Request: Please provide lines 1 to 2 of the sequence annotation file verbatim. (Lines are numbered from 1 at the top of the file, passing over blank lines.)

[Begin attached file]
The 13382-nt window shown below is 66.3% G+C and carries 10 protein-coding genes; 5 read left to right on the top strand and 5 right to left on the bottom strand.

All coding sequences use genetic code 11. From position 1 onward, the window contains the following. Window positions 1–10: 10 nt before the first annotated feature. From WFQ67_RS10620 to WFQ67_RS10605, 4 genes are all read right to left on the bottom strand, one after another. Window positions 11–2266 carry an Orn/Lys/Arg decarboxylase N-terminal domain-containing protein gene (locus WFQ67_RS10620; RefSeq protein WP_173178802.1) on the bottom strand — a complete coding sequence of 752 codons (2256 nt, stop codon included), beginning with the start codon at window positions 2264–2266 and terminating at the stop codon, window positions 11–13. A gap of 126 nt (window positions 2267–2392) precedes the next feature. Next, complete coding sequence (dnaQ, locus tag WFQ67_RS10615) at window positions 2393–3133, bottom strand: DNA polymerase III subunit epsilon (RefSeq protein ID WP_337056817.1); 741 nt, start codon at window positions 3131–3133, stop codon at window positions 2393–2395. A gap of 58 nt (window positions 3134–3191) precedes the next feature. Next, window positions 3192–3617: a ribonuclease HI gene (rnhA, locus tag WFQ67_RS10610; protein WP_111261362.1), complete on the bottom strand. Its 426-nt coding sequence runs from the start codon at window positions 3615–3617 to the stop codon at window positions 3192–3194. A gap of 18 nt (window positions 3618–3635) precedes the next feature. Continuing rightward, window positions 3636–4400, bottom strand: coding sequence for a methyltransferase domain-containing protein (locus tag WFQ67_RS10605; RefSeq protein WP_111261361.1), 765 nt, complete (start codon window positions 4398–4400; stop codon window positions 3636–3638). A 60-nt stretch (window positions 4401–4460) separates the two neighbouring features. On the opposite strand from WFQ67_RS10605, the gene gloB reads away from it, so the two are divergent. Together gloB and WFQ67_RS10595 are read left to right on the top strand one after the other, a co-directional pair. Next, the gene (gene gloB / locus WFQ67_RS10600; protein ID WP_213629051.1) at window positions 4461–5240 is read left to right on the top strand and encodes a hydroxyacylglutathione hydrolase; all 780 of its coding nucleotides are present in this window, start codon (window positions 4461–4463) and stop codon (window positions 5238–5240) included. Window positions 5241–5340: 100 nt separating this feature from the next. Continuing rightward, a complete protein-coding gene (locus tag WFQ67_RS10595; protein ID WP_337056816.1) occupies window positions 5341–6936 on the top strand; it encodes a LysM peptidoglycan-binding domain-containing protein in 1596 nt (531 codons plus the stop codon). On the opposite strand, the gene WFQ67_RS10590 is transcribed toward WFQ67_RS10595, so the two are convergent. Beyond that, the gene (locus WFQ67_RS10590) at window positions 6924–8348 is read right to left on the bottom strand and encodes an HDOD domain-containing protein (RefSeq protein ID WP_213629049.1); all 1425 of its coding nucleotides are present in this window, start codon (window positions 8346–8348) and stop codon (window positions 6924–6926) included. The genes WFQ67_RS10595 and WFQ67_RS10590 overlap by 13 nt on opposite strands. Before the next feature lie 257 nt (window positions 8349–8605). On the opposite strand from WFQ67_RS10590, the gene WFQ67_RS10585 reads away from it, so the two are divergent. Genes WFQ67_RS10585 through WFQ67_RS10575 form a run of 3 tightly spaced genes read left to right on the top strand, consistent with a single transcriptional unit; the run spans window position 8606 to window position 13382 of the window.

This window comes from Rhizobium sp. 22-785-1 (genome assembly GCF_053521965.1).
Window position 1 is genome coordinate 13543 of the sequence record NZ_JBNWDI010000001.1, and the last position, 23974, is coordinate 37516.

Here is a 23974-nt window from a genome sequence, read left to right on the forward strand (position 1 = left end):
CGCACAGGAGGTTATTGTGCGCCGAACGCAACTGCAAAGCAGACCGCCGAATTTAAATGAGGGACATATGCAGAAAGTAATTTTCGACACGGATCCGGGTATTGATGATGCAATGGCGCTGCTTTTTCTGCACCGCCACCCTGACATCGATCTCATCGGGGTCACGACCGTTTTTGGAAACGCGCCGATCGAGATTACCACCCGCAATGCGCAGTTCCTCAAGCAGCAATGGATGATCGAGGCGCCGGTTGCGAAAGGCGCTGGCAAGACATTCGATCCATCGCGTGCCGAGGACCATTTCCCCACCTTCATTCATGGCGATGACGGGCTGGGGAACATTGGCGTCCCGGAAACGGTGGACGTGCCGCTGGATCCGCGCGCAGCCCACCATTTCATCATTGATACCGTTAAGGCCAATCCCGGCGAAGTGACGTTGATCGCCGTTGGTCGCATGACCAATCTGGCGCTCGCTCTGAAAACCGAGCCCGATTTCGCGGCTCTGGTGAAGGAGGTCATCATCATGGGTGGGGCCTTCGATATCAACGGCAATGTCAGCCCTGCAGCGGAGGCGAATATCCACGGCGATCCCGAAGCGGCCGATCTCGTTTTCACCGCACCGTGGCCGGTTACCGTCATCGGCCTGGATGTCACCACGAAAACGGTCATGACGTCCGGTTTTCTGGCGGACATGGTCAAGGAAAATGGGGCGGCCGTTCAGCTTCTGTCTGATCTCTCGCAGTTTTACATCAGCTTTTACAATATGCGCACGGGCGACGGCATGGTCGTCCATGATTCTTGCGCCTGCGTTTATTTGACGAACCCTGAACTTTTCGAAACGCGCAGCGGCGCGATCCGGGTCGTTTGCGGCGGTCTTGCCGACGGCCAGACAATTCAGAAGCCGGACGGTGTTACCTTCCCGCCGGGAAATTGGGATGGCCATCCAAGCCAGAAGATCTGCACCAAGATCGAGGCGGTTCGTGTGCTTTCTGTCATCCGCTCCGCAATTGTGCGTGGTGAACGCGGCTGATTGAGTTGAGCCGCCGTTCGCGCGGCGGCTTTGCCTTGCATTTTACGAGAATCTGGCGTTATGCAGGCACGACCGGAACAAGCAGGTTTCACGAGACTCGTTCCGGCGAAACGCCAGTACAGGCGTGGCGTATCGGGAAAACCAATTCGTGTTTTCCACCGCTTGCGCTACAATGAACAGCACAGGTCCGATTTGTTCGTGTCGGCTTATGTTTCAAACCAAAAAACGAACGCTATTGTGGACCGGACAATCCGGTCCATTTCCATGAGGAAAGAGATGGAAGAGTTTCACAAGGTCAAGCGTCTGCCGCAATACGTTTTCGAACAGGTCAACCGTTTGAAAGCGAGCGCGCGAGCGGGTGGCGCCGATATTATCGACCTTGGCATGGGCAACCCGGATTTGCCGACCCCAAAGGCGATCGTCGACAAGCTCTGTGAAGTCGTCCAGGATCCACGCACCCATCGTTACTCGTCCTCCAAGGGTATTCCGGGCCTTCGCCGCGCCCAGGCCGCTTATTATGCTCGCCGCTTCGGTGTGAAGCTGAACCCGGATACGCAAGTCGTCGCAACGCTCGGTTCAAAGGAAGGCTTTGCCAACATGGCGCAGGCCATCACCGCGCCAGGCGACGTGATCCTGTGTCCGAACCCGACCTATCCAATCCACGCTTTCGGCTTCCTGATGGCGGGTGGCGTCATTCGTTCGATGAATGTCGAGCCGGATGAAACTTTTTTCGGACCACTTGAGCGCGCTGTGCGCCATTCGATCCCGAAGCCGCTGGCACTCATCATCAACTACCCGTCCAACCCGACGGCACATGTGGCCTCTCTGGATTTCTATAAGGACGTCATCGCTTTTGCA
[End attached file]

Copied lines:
The 13382-nt window shown below is 66.3% G+C and carries 10 protein-coding genes; 5 read left to right on the top strand and 5 right to left on the bottom strand.

All coding sequences use genetic code 11. From position 1 onward, the window contains the following. Window positions 1–10: 10 nt before the first annotated feature. From WFQ67_RS10620 to WFQ67_RS10605, 4 genes are all read right to left on the bottom strand, one after another. Window positions 11–2266 carry an Orn/Lys/Arg decarboxylase N-terminal domain-containing protein gene (locus WFQ67_RS10620; RefSeq protein WP_173178802.1) on the bottom strand — a complete coding sequence of 752 codons (2256 nt, stop codon included), beginning with the start codon at window positions 2264–2266 and terminating at the stop codon, window positions 11–13. A gap of 126 nt (window positions 2267–2392) precedes the next feature. Next, complete coding sequence (dnaQ, locus tag WFQ67_RS10615) at window positions 2393–3133, bottom strand: DNA polymerase III subunit epsilon (RefSeq protein ID WP_337056817.1); 741 nt, start codon at window positions 3131–3133, stop codon at window positions 2393–2395. A gap of 58 nt (window positions 3134–3191) precedes the next feature. Next, window positions 3192–3617: a ribonuclease HI gene (rnhA, locus tag WFQ67_RS10610; protein WP_111261362.1), complete on the bottom strand. Its 426-nt coding sequence runs from the start codon at window positions 3615–3617 to the stop codon at window positions 3192–3194. A gap of 18 nt (window positions 3618–3635) precedes the next feature. Continuing rightward, window positions 3636–4400, bottom strand: coding sequence for a methyltransferase domain-containing protein (locus tag WFQ67_RS10605; RefSeq protein WP_111261361.1), 765 nt, complete (start codon window positions 4398–4400; stop codon window positions 3636–3638). A 60-nt stretch (window positions 4401–4460) separates the two neighbouring features. On the opposite strand from WFQ67_RS10605, the gene gloB reads away from it, so the two are divergent. Together gloB and WFQ67_RS10595 are read left to right on the top strand one after the other, a co-directional pair. Next, the gene (gene gloB / locus WFQ67_RS10600; protein ID WP_213629051.1) at window positions 4461–5240 is read left to right on the top strand and encodes a hydroxyacylglutathione hydrolase; all 780 of its coding nucleotides are present in this window, start codon (window positions 4461–4463) and stop codon (window positions 5238–5240) included. Window positions 5241–5340: 100 nt separating this feature from the next. Continuing rightward, a complete protein-coding gene (locus tag WFQ67_RS10595; protein ID WP_337056816.1) occupies window positions 5341–6936 on the top strand; it encodes a LysM peptidoglycan-binding domain-containing protein in 1596 nt (531 codons plus the stop codon). On the opposite strand, the gene WFQ67_RS10590 is transcribed toward WFQ67_RS10595, so the two are convergent. Beyond that, the gene (locus WFQ67_RS10590) at window positions 6924–8348 is read right to left on the bottom strand and encodes an HDOD domain-containing protein (RefSeq protein ID WP_213629049.1); all 1425 of its coding nucleotides are present in this window, start codon (window positions 8346–8348) and stop codon (window positions 6924–6926) included. The genes WFQ67_RS10595 and WFQ67_RS10590 overlap by 13 nt on opposite strands. Before the next feature lie 257 nt (window positions 8349–8605). On the opposite strand from WFQ67_RS10590, the gene WFQ67_RS10585 reads away from it, so the two are divergent. Genes WFQ67_RS10585 through WFQ67_RS10575 form a run of 3 tightly spaced genes read left to right on the top strand, consistent with a single transcriptional unit; the run spans window position 8606 to window position 13382 of the window.